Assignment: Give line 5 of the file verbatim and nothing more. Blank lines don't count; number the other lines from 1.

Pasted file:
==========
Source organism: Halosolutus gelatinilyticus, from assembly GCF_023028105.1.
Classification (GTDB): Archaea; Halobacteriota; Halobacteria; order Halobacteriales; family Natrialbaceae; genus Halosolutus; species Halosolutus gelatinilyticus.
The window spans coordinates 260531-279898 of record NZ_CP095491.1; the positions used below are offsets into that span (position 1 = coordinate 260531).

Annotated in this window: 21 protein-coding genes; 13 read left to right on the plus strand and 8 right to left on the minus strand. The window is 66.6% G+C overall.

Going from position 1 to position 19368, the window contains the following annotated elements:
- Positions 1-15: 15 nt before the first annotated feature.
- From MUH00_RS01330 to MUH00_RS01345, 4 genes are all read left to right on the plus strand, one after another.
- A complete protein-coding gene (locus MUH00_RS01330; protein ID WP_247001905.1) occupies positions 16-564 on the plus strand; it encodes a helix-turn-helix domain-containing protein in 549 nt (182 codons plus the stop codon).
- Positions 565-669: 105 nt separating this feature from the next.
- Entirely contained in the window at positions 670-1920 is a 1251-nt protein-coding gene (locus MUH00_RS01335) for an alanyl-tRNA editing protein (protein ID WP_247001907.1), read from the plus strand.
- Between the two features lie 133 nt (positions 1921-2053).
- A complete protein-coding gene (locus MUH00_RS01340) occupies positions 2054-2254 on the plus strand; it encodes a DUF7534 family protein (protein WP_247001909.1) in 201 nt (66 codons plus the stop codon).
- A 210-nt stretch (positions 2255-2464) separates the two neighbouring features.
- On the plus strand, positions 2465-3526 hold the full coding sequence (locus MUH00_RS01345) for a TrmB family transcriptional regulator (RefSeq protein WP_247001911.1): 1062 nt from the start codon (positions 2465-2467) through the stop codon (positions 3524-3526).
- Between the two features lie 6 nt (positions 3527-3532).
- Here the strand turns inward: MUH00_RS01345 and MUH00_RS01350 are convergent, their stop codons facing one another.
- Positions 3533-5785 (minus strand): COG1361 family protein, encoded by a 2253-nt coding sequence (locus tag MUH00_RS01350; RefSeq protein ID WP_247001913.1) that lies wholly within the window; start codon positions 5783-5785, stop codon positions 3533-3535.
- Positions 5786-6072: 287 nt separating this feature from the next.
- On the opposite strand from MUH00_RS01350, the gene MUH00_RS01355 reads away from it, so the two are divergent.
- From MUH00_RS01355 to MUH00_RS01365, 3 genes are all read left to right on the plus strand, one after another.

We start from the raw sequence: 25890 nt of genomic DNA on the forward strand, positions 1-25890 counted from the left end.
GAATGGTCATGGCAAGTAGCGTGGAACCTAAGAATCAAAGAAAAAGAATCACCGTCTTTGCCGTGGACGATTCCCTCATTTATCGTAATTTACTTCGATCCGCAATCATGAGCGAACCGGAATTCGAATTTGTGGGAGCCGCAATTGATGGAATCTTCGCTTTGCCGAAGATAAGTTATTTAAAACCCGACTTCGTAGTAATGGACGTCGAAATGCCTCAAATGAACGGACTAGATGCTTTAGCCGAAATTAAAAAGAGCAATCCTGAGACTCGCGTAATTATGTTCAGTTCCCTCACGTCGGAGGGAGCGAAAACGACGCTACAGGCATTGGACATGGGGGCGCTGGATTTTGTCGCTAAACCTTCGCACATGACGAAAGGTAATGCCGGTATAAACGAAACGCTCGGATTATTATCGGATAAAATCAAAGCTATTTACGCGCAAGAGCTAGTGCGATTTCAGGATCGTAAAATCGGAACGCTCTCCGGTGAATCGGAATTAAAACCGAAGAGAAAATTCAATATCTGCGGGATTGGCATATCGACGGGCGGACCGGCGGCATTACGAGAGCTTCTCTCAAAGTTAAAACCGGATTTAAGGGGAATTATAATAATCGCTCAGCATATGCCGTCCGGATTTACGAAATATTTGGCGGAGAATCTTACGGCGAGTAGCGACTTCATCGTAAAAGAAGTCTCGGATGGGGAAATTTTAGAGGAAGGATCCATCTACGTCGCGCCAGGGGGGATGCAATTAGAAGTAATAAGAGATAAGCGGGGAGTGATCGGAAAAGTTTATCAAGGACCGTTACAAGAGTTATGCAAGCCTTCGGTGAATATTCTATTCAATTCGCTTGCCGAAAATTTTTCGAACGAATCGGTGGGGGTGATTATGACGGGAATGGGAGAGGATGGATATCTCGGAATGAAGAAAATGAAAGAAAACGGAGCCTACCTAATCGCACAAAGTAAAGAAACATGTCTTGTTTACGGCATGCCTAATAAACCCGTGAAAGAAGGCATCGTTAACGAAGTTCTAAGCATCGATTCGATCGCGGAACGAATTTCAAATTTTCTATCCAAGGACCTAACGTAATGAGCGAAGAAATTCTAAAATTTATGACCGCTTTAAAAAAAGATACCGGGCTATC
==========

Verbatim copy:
Going from position 1 to position 19368, the window contains the following annotated elements: